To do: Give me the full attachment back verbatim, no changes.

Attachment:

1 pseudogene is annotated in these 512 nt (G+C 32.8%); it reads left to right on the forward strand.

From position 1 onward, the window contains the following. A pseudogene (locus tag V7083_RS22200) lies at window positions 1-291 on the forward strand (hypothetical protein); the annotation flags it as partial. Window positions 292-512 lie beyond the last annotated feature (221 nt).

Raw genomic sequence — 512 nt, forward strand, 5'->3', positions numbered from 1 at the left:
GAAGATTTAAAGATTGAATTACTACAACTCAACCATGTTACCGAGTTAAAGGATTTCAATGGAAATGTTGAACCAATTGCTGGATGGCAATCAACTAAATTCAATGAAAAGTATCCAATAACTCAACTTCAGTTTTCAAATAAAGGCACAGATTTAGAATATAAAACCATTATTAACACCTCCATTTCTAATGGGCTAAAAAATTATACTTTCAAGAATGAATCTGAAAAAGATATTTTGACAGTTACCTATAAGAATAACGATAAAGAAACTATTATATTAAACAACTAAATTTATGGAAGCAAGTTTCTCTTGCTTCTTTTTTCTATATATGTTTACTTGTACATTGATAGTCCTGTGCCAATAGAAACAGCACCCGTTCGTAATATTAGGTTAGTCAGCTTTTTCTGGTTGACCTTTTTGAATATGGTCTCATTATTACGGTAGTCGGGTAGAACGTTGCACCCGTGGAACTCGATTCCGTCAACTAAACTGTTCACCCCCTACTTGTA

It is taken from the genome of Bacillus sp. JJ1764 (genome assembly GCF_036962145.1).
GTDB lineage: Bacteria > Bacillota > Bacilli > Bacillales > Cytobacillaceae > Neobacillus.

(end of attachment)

1 pseudogene is annotated in these 512 nt (G+C 32.8%); it reads left to right on the forward strand.

From position 1 onward, the window contains the following. A pseudogene (locus tag V7083_RS22200) lies at window positions 1-291 on the forward strand (hypothetical protein); the annotation flags it as partial. Window positions 292-512 lie beyond the last annotated feature (221 nt).

Raw genomic sequence — 512 nt, forward strand, 5'->3', positions numbered from 1 at the left:
GAAGATTTAAAGATTGAATTACTACAACTCAACCATGTTACCGAGTTAAAGGATTTCAATGGAAATGTTGAACCAATTGCTGGATGGCAATCAACTAAATTCAATGAAAAGTATCCAATAACTCAACTTCAGTTTTCAAATAAAGGCACAGATTTAGAATATAAAACCATTATTAACACCTCCATTTCTAATGGGCTAAAAAATTATACTTTCAAGAATGAATCTGAAAAAGATATTTTGACAGTTACCTATAAGAATAACGATAAAGAAACTATTATATTAAACAACTAAATTTATGGAAGCAAGTTTCTCTTGCTTCTTTTTTCTATATATGTTTACTTGTACATTGATAGTCCTGTGCCAATAGAAACAGCACCCGTTCGTAATATTAGGTTAGTCAGCTTTTTCTGGTTGACCTTTTTGAATATGGTCTCATTATTACGGTAGTCGGGTAGAACGTTGCACCCGTGGAACTCGATTCCGTCAACTAAACTGTTCACCCCCTACTTGTA

It is taken from the genome of Bacillus sp. JJ1764 (genome assembly GCF_036962145.1).
GTDB lineage: Bacteria > Bacillota > Bacilli > Bacillales > Cytobacillaceae > Neobacillus.